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Cognitive Fatigue Following Brain Injury Documented in New Study

A recent study by Kessler Foundation Research Center published in Brain Injury, the official journal of the International Brain Injury Association, uncovered the possible cause of cognitive fatigue in patients suffering from traumatic brain injury (TBI). Cognitive fatigue has been shown to be one of the most challenging symptoms following TBI, greatly affecting everyday life activities such as work and school.

The study also addressed the difficult task of measuring cognitive fatigue through the use of functional MRI (fMRI), an advanced imaging technology.   It is hoped that this information will also be useful in addressing the symptoms of traumatic brain injury in returning service members.

It has been reported that 73 percent of TBI patients report significant levels of fatigue even five years after they have sustained brain trauma.
 
A roadblock in the progress for treating patients for cognitive fatigue is the availability of  assessment tools. Researchers have been struggling for nearly a century to find ways to measure and diagnose cognitive fatigue. Common methods include self-reporting and objective assessments. This study offers a new and innovative paradigm to investigate brain activation during a cognitive task.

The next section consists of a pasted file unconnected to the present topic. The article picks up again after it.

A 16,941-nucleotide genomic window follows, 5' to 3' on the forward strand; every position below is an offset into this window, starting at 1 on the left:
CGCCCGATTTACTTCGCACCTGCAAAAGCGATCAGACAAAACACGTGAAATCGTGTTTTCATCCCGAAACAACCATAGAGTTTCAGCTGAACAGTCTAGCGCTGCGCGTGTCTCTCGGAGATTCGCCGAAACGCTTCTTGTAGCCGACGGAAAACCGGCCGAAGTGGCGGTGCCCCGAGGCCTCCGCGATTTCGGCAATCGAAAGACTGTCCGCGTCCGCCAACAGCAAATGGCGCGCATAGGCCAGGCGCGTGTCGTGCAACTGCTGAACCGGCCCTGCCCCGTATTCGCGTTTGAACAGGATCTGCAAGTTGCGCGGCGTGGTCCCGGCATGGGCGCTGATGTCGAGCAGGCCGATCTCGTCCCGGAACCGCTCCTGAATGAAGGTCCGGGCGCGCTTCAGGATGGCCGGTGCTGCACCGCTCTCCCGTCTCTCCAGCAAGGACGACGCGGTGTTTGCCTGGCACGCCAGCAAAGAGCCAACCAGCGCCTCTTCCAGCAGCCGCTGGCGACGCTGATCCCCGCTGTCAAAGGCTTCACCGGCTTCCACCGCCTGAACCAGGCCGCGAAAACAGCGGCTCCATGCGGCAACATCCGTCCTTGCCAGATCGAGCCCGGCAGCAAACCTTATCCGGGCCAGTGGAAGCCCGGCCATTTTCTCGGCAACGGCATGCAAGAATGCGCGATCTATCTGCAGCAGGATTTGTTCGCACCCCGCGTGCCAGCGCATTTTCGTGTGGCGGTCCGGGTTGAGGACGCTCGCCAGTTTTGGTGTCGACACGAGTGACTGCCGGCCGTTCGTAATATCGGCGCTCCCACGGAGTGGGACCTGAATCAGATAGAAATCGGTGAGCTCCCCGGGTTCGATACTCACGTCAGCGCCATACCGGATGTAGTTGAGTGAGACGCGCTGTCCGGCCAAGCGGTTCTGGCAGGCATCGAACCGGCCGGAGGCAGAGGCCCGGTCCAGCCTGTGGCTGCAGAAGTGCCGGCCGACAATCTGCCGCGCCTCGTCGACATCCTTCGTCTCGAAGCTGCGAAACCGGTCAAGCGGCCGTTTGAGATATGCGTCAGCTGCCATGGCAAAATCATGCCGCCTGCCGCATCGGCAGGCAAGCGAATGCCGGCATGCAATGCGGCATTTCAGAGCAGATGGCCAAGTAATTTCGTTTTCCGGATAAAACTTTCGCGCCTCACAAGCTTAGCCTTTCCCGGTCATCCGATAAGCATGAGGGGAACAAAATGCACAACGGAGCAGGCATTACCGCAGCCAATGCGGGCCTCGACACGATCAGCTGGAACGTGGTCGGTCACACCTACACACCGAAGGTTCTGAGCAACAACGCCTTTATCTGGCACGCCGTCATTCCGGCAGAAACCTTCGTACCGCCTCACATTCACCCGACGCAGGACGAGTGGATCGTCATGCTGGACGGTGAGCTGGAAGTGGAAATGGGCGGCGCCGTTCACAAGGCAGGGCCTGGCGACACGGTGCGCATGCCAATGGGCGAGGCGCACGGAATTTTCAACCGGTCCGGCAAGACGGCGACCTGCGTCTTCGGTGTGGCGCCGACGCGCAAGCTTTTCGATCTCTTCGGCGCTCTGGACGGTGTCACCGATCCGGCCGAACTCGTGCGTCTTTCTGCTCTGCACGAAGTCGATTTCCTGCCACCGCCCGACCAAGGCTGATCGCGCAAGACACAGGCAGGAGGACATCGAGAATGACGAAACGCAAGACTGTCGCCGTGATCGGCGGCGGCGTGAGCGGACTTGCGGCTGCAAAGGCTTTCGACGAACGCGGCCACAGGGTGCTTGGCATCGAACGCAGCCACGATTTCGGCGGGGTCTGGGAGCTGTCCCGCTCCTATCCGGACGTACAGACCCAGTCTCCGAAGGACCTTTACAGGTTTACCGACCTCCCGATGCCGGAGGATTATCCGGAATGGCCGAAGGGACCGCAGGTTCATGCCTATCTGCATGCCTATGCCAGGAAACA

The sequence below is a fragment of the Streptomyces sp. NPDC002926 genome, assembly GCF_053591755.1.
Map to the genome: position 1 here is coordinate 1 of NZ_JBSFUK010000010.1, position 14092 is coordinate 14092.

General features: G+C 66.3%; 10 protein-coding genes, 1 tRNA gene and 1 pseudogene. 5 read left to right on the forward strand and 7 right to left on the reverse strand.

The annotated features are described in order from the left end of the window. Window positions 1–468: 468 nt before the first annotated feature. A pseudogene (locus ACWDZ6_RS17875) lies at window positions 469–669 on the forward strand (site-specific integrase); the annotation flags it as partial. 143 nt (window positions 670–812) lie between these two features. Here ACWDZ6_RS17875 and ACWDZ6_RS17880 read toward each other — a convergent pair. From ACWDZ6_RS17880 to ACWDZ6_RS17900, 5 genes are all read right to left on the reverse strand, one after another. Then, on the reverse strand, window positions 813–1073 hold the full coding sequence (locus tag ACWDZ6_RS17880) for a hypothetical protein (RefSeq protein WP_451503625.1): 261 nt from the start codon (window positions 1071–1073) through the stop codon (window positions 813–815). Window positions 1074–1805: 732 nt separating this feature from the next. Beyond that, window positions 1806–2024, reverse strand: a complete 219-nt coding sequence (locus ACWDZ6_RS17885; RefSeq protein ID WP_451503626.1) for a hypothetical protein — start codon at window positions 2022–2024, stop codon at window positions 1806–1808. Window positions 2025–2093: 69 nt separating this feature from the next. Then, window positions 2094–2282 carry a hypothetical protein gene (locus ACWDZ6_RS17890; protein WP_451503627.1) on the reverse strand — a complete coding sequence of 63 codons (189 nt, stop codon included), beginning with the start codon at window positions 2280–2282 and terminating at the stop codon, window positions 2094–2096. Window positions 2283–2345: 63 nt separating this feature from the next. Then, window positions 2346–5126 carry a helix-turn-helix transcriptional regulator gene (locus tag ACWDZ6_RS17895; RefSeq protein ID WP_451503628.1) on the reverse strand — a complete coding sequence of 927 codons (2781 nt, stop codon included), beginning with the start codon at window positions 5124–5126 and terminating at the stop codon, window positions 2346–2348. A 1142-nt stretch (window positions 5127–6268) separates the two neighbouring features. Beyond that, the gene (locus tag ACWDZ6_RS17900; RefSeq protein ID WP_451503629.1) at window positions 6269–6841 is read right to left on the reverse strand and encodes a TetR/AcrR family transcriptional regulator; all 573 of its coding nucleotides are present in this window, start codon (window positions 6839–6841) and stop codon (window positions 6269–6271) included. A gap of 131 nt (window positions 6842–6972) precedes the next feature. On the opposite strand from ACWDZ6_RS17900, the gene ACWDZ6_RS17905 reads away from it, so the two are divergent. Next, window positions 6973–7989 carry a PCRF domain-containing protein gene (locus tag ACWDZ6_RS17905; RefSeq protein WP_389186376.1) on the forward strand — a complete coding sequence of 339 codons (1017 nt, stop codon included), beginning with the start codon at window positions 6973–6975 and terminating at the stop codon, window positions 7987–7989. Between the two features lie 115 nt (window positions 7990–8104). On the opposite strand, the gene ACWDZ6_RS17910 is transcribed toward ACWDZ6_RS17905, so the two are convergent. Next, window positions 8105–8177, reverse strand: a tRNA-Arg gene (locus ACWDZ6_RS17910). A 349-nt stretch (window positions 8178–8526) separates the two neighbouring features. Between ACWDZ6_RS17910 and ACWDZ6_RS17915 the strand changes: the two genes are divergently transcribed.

The study entitled “The Neural Correlates of Cognitive Fatigue in Traumatic Brain Injury Using Functional MRI” (Kohl et al, Brain Injury 2009;23(5):420-32),  details how fMRI was utilized to assess cognitive fatigue in people with TBI while they were performing behavioral tasks.  Researchers compared the readings of eleven healthy controls with those of eleven participants with moderate to severe TBI. The fMRI images illustrated increased brain activity in the patients with TBI, which indicates greater cerebral effort indicative of cognitive fatigue. 

“Cognitive fatigue has been shown to be one of the most debilitating symptoms after a traumatic brain injury. It can hinder every aspect of a person’s life,” stated John DeLuca, Ph.D., one of the study author’s. “The study could potentially improve the quality of life for civilians and veterans with TBI as well as stroke survivors and individuals with multiple sclerosis, Parkinson’s disease, and AIDs.”

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